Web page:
Several people have asked me what it is like to be a mother to a child with Autism. Within that conversation, inevitably, the comment or question always arises, "but it must be so hard because she can't give back." Avery can't yet tell me she loves me. She can't ask for me, or talk to me about what she likes or doesn't like. She can't reassure me that I am making the right choices for her, and she can't call for me in the night when she is feeling sick. Thankfully, however, this hasn't impacted the incredibly strong bond I have with my sweet daughter.
Most of you who know us well, or have read my blogs before, know that for Avery's first 15 months or so of life, she absolutely did not have Autism. We knew about the Mastocytosis, and we knew that her health was threatened, but ignorance was bliss as we did not yet know of the link between autoimmune diseases, specifically the one she has, and autism. So during that time when Avery was our only child, she was the focus of our attention, the light in our lives, the source of our happiness and fun. At that time, she could look at us, say mama and dada, laugh with us and at us, breastfeed for over a year, and share our affection. Only later did she start to drift away. That being said, the bond was already in place... and it was and is as strong as steel.
So, though it may be true that Avery can't "give back" now in the ways most are accustomed, she gives us so much more... maybe even because of her disability.
She gives us simplicity. We don't need words to communicate, she simply takes our hand, smiles, or giggles with delight.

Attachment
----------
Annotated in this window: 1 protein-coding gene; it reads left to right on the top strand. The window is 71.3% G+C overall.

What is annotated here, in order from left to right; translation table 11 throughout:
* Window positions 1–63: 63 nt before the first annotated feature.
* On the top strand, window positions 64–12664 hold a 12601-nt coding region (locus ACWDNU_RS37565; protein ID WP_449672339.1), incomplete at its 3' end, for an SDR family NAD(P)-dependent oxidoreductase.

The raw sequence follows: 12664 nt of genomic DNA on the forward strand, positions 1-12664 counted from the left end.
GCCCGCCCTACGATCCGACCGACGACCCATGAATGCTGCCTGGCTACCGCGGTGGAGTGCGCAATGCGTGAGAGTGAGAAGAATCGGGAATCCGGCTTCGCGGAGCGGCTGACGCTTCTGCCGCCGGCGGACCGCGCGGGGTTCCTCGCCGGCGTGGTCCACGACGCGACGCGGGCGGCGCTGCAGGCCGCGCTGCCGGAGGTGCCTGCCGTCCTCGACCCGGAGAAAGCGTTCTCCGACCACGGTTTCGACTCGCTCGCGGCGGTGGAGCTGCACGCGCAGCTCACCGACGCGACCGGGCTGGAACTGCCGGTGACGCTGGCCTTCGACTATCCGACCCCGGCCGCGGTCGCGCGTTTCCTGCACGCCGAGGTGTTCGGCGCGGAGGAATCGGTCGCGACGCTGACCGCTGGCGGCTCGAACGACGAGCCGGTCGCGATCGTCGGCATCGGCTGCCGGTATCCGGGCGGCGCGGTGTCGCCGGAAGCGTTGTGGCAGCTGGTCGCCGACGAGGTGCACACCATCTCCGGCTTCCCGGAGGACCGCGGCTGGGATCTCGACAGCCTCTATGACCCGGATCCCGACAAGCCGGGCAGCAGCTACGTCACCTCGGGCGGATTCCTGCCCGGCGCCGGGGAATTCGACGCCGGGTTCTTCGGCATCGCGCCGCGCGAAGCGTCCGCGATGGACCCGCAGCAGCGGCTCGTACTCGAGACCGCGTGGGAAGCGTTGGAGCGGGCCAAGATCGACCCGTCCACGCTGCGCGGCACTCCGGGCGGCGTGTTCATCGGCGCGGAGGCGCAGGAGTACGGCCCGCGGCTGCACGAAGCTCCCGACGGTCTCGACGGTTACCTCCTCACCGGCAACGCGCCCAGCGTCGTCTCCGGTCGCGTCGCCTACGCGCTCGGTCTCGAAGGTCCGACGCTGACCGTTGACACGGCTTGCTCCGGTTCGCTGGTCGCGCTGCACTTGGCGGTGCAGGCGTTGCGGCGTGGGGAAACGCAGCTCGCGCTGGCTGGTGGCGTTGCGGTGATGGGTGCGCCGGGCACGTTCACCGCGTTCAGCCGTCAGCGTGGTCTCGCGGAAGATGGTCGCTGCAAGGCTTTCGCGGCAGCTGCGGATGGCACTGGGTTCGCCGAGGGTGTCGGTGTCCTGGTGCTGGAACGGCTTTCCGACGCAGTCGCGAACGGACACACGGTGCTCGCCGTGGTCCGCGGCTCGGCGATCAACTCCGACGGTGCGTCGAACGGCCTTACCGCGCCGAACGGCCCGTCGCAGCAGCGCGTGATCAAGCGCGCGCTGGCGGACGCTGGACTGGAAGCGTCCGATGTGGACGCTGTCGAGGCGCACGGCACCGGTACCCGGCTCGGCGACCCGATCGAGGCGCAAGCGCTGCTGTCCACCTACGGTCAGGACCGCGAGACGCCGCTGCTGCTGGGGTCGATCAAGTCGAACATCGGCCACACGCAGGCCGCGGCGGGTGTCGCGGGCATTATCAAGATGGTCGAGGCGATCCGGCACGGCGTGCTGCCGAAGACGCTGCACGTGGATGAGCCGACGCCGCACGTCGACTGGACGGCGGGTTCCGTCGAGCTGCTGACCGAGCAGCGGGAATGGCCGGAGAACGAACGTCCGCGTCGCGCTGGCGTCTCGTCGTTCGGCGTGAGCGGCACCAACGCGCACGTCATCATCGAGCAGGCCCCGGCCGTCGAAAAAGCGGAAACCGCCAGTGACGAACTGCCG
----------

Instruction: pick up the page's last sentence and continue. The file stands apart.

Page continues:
She gives us courage. We never truly understood the power of this word until we have had to confront doctors, insurance companies, therapists and spectators.
She gives us understanding and patience. Never before Avery did we think we could "wait for answers," comprehend that some things may never happen, and be graceful in not knowing what lies ahead.
Avery gives us hope. Hope that all people may learn to love so deep. Hope that modern medicine will bring forth answers to our prayers. Hope that our children will be all that they can be, and hope that we can be the best parents we can to foster their growth and well being.
Avery gives us abundant happiness. Happiness that is not dependent on expectations. Happiness found in a look, a hug, a smile, a laugh. Happiness that is not derived from performance or demands, but that exists intrinsically in our souls and hearts.
And finally, Avery gives us love. She doesn't have to say it, but she IS love. She exudes love. She teaches us how to love.
She gives us all these things and more. How could we possibly ask for more than that.